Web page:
World War I breaks out, and it quickly leads to a series of events that affect the future of the Ottoman Empire. In September, the Ottomans decide to abolish capitulations that once afforded European powers special status within the empire. In November, they officially enter the war on the German side. In December, the British annex Cyprus and declare
Musa Kazim Husseini
Musa Kazim Husseini was born in Jerusalem. His father was Salim Husseini, and he had one brother, Hussein Salim. His wife was Zakiyya, and he had three sons: Fuad, Abd al-Qadir, and Farid.
He received his early education in Jerusalem. He then moved to Istanbul to study at the Maktab Sultani, which prepared its students to occupy important posts in the Ottoman administration. His first appointment was in 1880 as a senior clerk (bashkatib) in the Ministry of Health. In 1881, he was promoted to the rank of qa’im maqam and moved between Jaffa, Safad, Harem (Aleppo Province), Acre, and Ajlun.
In 1896 he was promoted to the rank of mutasarrif and posted to Asir, Najd, and Su‘ud (in Arabia), to Bitlis and Arjmidan (in Anatolia), and to Hawran (in Syria) and al-Muntafiq (in Iraq). Eventually he returned to Syria where the Ottoman Sultanate conferred on him the title of Pasha.
In 1913 he retired, returned to Jerusalem, and spent the four years of World War I at home.
Following the British occupation in 1918, he assumed the post of Mayor of Jerusalem, succeeding his brother Hussein Salim. During his period as mayor, he refused the introduction of Hebrew as an official language in the municipality.
In the spring of 1919 he took part in a meeting of Palestinian nationalists in Jerusalem on the eve of the arrival of the American King-Crane Commission in Palestine. At that meeting it was resolved to demand that Syria be given total independence and that Palestine (as part of Syria) be “internally independent” and to reject Zionism, the Jewish national home idea, and the Balfour Declaration.
The British authorities accused him of inciting the Arab-Jewish clashes of April 1920. The British High Commissioner dismissed him from his post and appointed Raghib al-Nashashibi as mayor in his place.
The Third Palestine National Congress held in Haifa in December 1920 chose him as chairman as well as chairman of the Arab Executive Committee, which issued from that Congress. He continued to occupy that position until his death. Under his chairmanship, the Third Congress declared the Balfour Declaration null and void, demanded a stop to Jewish immigration, and called for the formation of a national government responsible to a parliament elected by the people of Palestine, where the rights of the Jewish minority would be respected.
In the summer of 1921, Husseini headed the Arab delegation sent by the Fourth Palestine National Congress (held between 29 May and 4 June 1921) to London to convince the British government to abandon the policy of the Balfour Declaration and to present the question of Palestine to British public opinion. As a result of contacts made by that delegation, the House of Lords rejected (on 20 June 1922) the Instrument of Mandate on Palestine, including the Balfour Declaration, but the House of Commons adopted a resolution (on 4 July 1922) supporting British government policy and the establishment of a Jewish National Home in Palestine. Throughout the 1920s, Husseini headed the Palestinian national delegations that negotiated with British officials.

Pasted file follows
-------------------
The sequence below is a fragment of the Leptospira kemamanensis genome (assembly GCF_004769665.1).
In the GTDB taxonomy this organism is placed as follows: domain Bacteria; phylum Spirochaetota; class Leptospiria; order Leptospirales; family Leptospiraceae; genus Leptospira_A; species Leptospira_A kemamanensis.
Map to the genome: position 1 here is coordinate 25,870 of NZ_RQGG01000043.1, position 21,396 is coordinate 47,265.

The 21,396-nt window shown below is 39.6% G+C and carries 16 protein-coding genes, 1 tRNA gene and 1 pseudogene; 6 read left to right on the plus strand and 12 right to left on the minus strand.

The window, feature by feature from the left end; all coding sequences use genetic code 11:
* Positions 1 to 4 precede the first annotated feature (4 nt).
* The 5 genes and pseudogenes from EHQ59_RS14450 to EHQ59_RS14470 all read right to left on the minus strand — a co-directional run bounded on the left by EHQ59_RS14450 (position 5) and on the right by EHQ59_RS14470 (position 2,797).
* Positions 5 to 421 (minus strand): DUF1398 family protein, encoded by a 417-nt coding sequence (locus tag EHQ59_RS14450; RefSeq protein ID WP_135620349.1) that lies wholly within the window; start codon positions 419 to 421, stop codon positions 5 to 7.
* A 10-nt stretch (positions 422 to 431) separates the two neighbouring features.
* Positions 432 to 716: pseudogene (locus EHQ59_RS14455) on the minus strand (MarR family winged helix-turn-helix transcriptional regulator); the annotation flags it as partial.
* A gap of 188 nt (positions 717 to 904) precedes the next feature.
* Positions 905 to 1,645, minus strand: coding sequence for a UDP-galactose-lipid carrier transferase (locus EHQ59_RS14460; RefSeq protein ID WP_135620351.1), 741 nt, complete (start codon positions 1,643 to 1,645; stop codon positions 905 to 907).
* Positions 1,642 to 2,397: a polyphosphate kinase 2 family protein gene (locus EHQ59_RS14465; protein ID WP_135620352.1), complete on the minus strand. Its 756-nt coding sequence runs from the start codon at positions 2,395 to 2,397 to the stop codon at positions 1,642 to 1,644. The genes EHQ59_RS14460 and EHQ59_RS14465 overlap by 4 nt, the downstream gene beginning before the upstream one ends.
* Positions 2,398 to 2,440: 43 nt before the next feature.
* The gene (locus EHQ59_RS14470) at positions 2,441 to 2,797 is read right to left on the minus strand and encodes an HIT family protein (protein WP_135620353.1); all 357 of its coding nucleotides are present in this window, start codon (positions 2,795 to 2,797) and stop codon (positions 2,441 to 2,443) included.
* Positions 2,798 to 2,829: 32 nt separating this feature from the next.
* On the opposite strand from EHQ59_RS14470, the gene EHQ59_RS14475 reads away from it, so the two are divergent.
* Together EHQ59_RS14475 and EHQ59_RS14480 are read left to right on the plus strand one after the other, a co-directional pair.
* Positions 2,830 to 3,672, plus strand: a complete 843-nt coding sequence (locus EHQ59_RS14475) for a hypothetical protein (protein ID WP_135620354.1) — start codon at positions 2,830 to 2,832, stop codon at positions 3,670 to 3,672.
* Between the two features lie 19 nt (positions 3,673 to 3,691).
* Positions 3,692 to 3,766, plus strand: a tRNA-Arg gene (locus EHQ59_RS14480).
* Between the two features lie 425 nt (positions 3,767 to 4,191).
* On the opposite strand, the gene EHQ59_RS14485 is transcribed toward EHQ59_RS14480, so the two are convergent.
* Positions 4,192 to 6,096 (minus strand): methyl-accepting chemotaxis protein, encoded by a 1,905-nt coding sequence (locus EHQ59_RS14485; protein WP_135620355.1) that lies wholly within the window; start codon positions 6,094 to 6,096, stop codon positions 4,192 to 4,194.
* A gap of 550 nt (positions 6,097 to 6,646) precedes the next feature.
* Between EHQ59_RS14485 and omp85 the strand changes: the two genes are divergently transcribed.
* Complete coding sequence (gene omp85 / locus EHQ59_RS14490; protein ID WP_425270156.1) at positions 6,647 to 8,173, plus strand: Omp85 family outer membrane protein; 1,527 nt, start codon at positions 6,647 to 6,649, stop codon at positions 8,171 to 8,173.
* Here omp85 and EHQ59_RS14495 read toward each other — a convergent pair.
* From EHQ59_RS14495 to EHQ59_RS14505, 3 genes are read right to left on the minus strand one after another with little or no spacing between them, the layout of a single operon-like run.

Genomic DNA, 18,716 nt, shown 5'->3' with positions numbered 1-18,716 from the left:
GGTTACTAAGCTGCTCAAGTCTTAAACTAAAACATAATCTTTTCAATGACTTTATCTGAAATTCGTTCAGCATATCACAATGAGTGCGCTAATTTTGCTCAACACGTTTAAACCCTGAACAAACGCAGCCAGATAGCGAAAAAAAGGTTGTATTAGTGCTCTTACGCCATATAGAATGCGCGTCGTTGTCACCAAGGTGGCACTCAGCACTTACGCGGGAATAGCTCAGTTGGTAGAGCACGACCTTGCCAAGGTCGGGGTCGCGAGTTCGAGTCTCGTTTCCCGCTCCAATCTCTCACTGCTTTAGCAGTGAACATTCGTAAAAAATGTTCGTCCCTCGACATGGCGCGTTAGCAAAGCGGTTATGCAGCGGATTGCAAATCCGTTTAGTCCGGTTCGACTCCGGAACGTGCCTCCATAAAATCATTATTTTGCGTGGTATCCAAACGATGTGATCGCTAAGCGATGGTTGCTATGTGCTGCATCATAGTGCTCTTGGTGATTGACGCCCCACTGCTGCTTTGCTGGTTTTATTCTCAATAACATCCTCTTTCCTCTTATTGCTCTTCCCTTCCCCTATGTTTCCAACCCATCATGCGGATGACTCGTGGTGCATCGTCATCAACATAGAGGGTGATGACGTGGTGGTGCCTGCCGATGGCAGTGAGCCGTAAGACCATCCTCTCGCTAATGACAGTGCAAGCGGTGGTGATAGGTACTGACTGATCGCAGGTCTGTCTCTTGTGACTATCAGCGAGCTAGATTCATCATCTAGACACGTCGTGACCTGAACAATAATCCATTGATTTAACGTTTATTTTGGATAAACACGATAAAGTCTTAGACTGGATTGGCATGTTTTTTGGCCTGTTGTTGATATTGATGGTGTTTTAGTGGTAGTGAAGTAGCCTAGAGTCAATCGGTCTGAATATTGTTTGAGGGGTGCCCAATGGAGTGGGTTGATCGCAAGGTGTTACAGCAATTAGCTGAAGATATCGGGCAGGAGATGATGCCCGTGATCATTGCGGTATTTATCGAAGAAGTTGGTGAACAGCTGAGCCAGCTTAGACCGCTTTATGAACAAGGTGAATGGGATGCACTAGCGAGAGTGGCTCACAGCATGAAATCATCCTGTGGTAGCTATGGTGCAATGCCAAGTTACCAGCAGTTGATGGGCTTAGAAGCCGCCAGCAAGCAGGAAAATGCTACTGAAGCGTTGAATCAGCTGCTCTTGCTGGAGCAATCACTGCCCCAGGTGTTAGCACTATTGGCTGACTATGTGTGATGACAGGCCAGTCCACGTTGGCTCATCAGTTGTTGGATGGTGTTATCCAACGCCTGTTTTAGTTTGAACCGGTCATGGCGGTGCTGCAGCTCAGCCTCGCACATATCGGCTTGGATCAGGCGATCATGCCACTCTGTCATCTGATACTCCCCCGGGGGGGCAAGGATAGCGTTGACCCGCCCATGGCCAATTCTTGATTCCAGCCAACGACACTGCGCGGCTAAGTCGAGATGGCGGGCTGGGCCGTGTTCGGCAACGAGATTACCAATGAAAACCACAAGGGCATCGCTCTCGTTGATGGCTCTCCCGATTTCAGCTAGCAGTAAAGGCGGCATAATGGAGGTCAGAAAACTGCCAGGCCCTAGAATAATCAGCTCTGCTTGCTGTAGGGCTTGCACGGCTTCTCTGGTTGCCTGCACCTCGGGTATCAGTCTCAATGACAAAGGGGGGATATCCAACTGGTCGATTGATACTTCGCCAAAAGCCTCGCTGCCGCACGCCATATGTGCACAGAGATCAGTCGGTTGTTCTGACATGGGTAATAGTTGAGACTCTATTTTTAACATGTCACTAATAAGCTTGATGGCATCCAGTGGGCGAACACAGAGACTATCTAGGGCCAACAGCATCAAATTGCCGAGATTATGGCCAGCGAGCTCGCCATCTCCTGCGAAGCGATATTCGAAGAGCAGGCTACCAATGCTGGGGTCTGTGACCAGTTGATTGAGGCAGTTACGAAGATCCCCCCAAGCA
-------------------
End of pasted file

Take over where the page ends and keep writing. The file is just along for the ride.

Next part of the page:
Following the al-Buraq uprising in August 1929, he once more headed a Palestinian delegation to London in March 1930, in an attempt to convince the British government to moderate its imperialist policies. When these negotiations failed, he stated the following in a telegram sent to the Arab Executive Committee in Jerusalem: “The Arab cause in Palestine will not find a just solution at the hands of the British government which is under Zionist influence.” His words conveyed despair of British government policy and of its willingness to secure the rights of the Arab majority in Palestine.
In September 1932, Husseini oversaw the creation of a project called The National Fund (or The Piaster Project), which aimed at preserving Arab land and preventing it from passing over to Jewish ownership. This fund eventually became the nucleus of a company set up in October of the same year under the name The Arab Company to Save the Lands of Palestine.
At the age of eighty, he led two mass demonstrations, one in Jerusalem on 13 October 1933 and the other in Jaffa on 27 October to protest British Mandate policies and demand a halt to Jewish immigration and to the transfer of Arab land into Jewish hands. At the Jaffa demonstration he fell after being hit on the forehead with a club by a mounted British policeman. He was taken to a hospital.
He died on 26 March 1934, never having fully recovered from the blow he had suffered at the Jaffa demonstration. The people of Palestine bid him farewell in a mass funeral, and he was buried at the Madrasa Khatuniyya near Bab al-Hadid to the west of the Haram, where his son Abd al-Qadir, hero of the al-Qastal battle in 1948, was later buried. Arab newspapers in Palestine and elsewhere eulogized him in obituaries that extolled his achievements, and some foreign newspapers, like the London Daily Express, also carried his obituary.
Musa Kazim Husseini was a nationalist leader and fighter of a virtuous and incorruptible character. He was widely regarded as the venerable father figure of the Palestinian national movement, which opposed the Balfour Declaration and Zionism throughout his years as chairman of the Arab Executive Committee. He stood above party prejudice, believing in a single homeland and a single nation. He won the respect of the entire Palestinian people.
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